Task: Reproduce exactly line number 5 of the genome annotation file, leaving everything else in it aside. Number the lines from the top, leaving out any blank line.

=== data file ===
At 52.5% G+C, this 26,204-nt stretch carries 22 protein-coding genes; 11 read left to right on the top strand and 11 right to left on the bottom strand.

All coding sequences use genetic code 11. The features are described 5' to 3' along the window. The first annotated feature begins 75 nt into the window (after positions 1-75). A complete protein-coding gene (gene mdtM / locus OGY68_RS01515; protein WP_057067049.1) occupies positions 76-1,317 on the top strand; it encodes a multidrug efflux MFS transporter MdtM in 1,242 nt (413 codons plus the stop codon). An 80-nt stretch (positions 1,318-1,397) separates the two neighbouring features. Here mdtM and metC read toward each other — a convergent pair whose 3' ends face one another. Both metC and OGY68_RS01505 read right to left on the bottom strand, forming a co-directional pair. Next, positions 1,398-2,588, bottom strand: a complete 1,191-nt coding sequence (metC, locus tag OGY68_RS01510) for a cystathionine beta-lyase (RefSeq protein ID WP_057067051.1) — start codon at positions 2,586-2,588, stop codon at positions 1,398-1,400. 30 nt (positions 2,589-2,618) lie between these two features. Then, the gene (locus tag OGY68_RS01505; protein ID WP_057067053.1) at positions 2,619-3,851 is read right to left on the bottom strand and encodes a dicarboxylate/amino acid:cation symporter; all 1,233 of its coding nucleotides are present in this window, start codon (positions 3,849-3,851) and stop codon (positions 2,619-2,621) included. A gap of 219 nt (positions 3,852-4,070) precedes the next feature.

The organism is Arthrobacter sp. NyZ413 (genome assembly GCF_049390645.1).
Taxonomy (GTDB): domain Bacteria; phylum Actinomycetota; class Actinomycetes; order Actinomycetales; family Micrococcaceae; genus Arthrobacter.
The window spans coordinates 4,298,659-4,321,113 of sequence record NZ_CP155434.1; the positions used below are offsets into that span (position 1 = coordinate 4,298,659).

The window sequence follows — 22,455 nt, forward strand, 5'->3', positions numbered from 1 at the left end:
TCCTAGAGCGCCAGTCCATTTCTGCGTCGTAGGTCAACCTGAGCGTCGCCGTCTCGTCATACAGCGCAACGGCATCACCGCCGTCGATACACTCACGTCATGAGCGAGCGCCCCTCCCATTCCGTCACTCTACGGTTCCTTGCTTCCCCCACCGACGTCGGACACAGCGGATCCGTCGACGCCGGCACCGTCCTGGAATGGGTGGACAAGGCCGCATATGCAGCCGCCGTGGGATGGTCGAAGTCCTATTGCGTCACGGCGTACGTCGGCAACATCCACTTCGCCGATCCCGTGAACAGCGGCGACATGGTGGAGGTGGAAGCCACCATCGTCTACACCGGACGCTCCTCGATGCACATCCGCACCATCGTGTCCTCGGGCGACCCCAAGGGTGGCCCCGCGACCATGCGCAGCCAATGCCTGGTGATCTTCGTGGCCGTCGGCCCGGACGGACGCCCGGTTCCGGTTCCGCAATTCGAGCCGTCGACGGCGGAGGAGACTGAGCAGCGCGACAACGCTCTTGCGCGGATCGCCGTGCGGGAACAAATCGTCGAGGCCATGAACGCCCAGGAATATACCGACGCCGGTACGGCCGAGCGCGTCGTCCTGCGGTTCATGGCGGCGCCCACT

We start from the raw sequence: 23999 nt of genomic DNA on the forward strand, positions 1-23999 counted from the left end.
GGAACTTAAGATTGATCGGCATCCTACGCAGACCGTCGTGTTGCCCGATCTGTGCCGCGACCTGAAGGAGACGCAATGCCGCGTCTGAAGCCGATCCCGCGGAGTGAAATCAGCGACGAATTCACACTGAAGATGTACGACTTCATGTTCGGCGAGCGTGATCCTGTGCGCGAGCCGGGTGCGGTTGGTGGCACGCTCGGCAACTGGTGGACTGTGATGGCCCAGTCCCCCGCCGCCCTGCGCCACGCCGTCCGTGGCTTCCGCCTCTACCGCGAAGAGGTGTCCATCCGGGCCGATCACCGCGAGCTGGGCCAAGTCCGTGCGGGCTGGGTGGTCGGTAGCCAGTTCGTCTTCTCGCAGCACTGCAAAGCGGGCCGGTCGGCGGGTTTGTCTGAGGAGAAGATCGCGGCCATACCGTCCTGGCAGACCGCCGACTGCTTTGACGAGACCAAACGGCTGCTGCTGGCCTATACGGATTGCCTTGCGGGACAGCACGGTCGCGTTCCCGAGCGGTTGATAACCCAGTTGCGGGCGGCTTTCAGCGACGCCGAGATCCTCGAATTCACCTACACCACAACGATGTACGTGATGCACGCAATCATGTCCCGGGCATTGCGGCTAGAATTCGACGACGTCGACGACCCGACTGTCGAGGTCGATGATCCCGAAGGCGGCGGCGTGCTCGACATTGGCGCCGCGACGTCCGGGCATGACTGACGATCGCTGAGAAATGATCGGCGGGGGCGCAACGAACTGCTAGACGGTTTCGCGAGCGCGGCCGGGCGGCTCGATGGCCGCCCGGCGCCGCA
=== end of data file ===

The window spans coordinates 4,298,659-4,321,113 of sequence record NZ_CP155434.1; the positions used below are offsets into that span (position 1 = coordinate 4,298,659).